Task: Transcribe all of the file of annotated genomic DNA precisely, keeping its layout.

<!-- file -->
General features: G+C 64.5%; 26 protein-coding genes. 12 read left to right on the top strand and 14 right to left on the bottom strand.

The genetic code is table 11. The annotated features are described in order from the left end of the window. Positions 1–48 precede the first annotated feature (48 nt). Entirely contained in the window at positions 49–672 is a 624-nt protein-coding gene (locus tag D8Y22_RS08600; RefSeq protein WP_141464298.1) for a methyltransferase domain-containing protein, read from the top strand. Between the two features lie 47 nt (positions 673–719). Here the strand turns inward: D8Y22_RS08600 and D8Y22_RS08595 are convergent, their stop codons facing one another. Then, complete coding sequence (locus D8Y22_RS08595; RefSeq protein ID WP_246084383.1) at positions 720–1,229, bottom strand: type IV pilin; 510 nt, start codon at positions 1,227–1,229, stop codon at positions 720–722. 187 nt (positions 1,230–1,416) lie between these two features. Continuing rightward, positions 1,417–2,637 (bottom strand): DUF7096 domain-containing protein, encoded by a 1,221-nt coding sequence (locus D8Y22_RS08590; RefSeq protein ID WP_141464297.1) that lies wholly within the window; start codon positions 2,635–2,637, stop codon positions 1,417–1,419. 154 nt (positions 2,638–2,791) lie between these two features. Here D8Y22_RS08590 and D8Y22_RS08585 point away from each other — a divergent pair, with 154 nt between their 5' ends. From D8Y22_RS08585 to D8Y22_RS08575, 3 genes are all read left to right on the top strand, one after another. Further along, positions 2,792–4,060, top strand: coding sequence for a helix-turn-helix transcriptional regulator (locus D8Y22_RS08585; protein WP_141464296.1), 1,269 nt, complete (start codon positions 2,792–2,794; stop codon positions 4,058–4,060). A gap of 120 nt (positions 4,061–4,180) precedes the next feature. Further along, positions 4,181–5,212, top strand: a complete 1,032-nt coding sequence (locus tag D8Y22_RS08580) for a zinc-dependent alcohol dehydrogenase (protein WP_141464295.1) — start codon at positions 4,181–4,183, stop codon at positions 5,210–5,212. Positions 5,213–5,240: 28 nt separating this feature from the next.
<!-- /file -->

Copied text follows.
General features: G+C 64.5%; 26 protein-coding genes. 12 read left to right on the top strand and 14 right to left on the bottom strand.

The genetic code is table 11. The annotated features are described in order from the left end of the window. Positions 1–48 precede the first annotated feature (48 nt). Entirely contained in the window at positions 49–672 is a 624-nt protein-coding gene (locus tag D8Y22_RS08600; RefSeq protein WP_141464298.1) for a methyltransferase domain-containing protein, read from the top strand. Between the two features lie 47 nt (positions 673–719). Here the strand turns inward: D8Y22_RS08600 and D8Y22_RS08595 are convergent, their stop codons facing one another. Then, complete coding sequence (locus D8Y22_RS08595; RefSeq protein ID WP_246084383.1) at positions 720–1,229, bottom strand: type IV pilin; 510 nt, start codon at positions 1,227–1,229, stop codon at positions 720–722. 187 nt (positions 1,230–1,416) lie between these two features. Continuing rightward, positions 1,417–2,637 (bottom strand): DUF7096 domain-containing protein, encoded by a 1,221-nt coding sequence (locus D8Y22_RS08590; RefSeq protein ID WP_141464297.1) that lies wholly within the window; start codon positions 2,635–2,637, stop codon positions 1,417–1,419. 154 nt (positions 2,638–2,791) lie between these two features. Here D8Y22_RS08590 and D8Y22_RS08585 point away from each other — a divergent pair, with 154 nt between their 5' ends. From D8Y22_RS08585 to D8Y22_RS08575, 3 genes are all read left to right on the top strand, one after another. Further along, positions 2,792–4,060, top strand: coding sequence for a helix-turn-helix transcriptional regulator (locus D8Y22_RS08585; protein WP_141464296.1), 1,269 nt, complete (start codon positions 2,792–2,794; stop codon positions 4,058–4,060). A gap of 120 nt (positions 4,061–4,180) precedes the next feature. Further along, positions 4,181–5,212, top strand: a complete 1,032-nt coding sequence (locus tag D8Y22_RS08580) for a zinc-dependent alcohol dehydrogenase (protein WP_141464295.1) — start codon at positions 4,181–4,183, stop codon at positions 5,210–5,212. Positions 5,213–5,240: 28 nt separating this feature from the next.